Linux set to make mobile splash

Executive director of Linux Foundation speaks at conference; obstacles to mobile Web also aired

Linux is set to make a major impact in the mobile computing realm, the executive director of the Linux Foundation stressed at a conference Monday morning.

Speaking at the Open Mobile Exchange portion of the O'Reilly Open Source Convention (OSCON) in Portland, Ore., Jim Zemlin, executive director of the foundation, touted the trends and technologies pushing Linux into a leadership position in mobile systems. He was followed by Jason Grigsby, Web strategist at mobile and Web design firm Cloud Four, who emphasized the coming influence of the mobile Web but countered that developers are not yet ready for it.

Zemlin said Linux has emerged as a primary platform, even on the desktop. Meanwhile, it also has spread to devices such as gas pumps and medical equipment. Additionally, it is being deployed in Wall Street trading, in consumer electronics, and on Mars in space-based equipment.

"It’s clear that Linux is going to be a leader in the mobile space," he said.

Linux, according to Zemlin, offers a unified product platform, flexibility, and a software stack. It also has experienced an increase in the volume of software content, with the lines of Linux handset code doubling every year.

"Really, what's happening in mobile is instead of having a hardware-up approach, you're starting to see a software-down approach," with the software experience driving the mobile marketplace, he said.

By supporting Linux, developers do not have to contend with compatibility issues of supporting different platforms. The industry wants to get away from that, he said.

"It's just a nightmare to support all these different OSes and try to maintain some degree of compatibilty," Zemlin said.

Different middleware packages and application development frameworks are available for Linux. "There's a huge freedom to mix the core Linux kernel," he said.

Business drivers for Linux include reduced deployment costs, room to differentiate, and an ecosystem of development around phone platforms. "It's obviously a royalty-free platform. That's a huge business driver," said Zemlin.

"Linux really allows device manufacturers and new people to come in and create their own brand," he said.

Symbian's move to open source has had a negative impact on Windows, leaving it the only royalty-based mobile platform, said Zemlin.

Linux application development is starting to coalesce around initiatives such as Google's Android and LiMo (Linux Mobile Foundation), he said. Other Linux efforts are afoot such as Openmmoko, to create a smartphone platform, and Ubuntu Mobile, said Zemlin.

[ For the full lowdown on Google's Android mobile development platform, see InfoWorld's special report ]

"There really isn't any major player from a corporate point of view who doesn’t have their foot in some way in the Linux camp," other than Microsoft, said Zemlin.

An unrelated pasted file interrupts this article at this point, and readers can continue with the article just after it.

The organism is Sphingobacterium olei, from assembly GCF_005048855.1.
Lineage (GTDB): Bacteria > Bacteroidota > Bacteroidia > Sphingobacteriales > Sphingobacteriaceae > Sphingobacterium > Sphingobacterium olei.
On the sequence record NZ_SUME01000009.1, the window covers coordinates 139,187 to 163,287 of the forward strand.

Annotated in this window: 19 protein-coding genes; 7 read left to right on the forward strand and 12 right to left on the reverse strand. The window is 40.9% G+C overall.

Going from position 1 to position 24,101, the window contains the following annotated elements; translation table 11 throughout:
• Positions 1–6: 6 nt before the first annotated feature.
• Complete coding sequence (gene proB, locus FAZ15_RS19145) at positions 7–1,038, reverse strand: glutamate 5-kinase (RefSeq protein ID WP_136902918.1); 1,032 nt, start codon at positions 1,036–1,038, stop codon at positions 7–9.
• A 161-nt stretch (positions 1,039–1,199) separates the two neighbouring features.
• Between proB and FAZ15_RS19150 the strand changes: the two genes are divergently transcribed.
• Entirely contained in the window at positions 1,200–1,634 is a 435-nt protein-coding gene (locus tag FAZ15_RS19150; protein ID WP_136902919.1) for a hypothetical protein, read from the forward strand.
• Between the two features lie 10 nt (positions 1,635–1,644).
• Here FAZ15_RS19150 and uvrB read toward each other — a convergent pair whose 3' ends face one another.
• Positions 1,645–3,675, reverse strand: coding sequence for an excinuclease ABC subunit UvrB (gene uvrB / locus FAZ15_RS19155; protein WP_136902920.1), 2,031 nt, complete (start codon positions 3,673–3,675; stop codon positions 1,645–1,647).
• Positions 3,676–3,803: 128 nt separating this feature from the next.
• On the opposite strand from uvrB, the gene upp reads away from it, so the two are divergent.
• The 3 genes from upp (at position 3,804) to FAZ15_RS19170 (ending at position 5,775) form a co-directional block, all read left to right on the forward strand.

Other efforts involve development of Linux mobile devices such as notebook systems. "You're going to see 50 of those companies launch next year," Zemlin said.

Grigsby, meanwhile, emphasized that the mobile Web is coming, but Web developers are not ready yet.

There are 3.3 billion mobile devices on the planet, he said. "That's one for every two people," and more than the number of PCs, cars, televisions, and credit cards, he said.

He lauded the capabilities of Apple's iPhone and what it has done for mobile computing. "The iPhone is really the Mosaic of the mobile Web," opening people's eyes to opportunities on the mobile side the way Mosaic did with browsers, Grigsby said.

[ See InfoWorld's full coverage of the iPhone, including enterprise strategies and security issues, in our special report ]

But the mobile Web is being held back by UI issues and access to the device characteristics on the phone. Standards and performance also are issues.

Grigsby predicted more fracturing, proprietary extensions, and a return to the browsers wars on the device side. There are many different browsers, he said. A lot of mobile browsers are designed around WAP (Wireless Application Protocol) rather than featuring full desktop rendering technology such as JavaScript, Grigsby said.

Web developers, he said, have become bandwidth gluttons, spoiled by high-speed broadband connections they won't have on mobile devices.

In other developments at OSCON:

* Microsoft later this week plans to discuss plans for the upcoming IronRuby 1.0, which is a version of the Ruby programming language compatible with the .Net software development platform.

* Canonical officials said they would introduce version 2.0 of the Launchpad hosting platform for software development projects. The 2.0 version includes a beta Internet services API enabling external applications to authenticate, query, and modify data stored in the Launchpad database programmatically. The Bazaar distributed version control system featured in Launchpad has been enhanced to improve handling of larger code bases.

* The makers of Icecore, which is an open source collaboration platform, are changing the name of the technology to Kablink and adding functionality for workflow. The name change was inspired by the addition of workflow and also is intended to avoid confusion with first-generation technologies, the company said in a statement.

Copyright © 2008 IDG Communications, Inc.

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